Top leaders from the largest 20 economies of the world — called G-20 — will assemble in London on April 2. As the Hungarian-born billionaire George Soros said: “this will be the world’s last chance to avert economic disaster.”
George Soros is an honourable man. He is not the only one. Almost each one of the so called top economist, policy maker, and humanitarian — and I am including the likes of Bill Gates and Warren Buffet — in this category have actually misled us to believe that the economic stimulus, which now exceeds US$ 10 trillion, needs to be further strengthened to bailout the global economy from the clutches of a likely depression. I am in fact amused when I see people who are in one form or the other responsible for the economic meltdown are trying to preach to us about the possible way out.
In India, this too is the case with the likes of lesser-known people, like the State Minister in Karnataka, Mr G Janardhana Reddy, who himself says that he is worth Rs 1500-crore now. He exports iron ore to China from the hot and dusty mineral-rich district of Bellary. He and others rake in money while their mining activities have turned the vast rainwater reservoir Lakshmipura Kunte rust red and laced it with poison, destroyed forests and ruined farms.
Undeterred, […] he is helping to draft the Karnatka’s State Mining Policy, which allows fresh mining leases only for those who can ‘value-add’, meaning industrialists like him. Business barons like him surely need more than one economic bailout package.
The G-20 Summit will [not be able to] look beyond such [ways] of [economic] growth. These political leaders haven’t learned any lesson. They are like weak students in a classroom who try to sit behind the intelligent ones in an examen so that they can copy some of the answers. I am therefore no longer shocked to see their inability to stand up and show us the way. You will see these leaders ending up parroting what the likes of George Soros have to say, the man who reportedly made one billion dollars on short-selling the Sterling Pound on “Black Wednesday” in 1992.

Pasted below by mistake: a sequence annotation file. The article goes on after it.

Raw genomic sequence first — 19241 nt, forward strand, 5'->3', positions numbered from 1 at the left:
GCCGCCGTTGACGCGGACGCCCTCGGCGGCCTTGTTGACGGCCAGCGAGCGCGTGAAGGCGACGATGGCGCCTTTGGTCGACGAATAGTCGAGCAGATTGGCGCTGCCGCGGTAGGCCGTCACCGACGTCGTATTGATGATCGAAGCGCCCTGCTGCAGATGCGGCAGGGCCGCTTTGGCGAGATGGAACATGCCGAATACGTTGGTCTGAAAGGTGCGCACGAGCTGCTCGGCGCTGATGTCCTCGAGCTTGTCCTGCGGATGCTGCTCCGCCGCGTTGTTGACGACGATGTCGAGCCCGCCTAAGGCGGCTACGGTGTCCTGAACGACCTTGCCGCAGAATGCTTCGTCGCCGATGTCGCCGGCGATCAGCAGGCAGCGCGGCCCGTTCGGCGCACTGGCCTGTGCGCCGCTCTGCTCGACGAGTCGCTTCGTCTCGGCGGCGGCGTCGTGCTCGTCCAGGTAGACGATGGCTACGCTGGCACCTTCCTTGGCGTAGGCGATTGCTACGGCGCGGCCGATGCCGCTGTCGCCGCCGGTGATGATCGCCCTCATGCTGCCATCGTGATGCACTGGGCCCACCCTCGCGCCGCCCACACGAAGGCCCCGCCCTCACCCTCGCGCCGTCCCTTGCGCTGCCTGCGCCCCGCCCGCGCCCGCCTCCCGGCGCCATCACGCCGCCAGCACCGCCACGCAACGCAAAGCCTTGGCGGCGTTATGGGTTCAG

While the likes of George Soros, World Bank director general Robert Zoellick and WTO director general Pascal Lamy are moving in the corridors of power, seeking more thrust on ‘inclusive growth’ — inclusive only to the rich barons and the financial tycoons — G-20 is unlikely to take notice of the strong message that comes from the marches that thousands of people participated in last week in Britain, France and Germany – to protest against the global economic crisis and to urge world leaders to take action on poverty, jobs and climate change.
Destroyed Forest – Photo: Stockpix.com
The G-20 leaders suffer from myopia. They can only see the corporate and big business interest. Everyone else is beyond their visibility coefficient. I sometimes wonder why these leaders can’t ever realise that if the world’s best brains and the scientific acumen that had been generated over the past several decades was so brilliant, why it is that forests are disappearing at an alarming rate, oceans have been exhausted of their fish stocks, crop fields are turning barren and sick, water is becoming scarce, the environment has been polluted beyond redemption, hunger is growing in the midst of growing trade, and the world is warming up to an extent that if we do not make a radical correction now, it could be too late.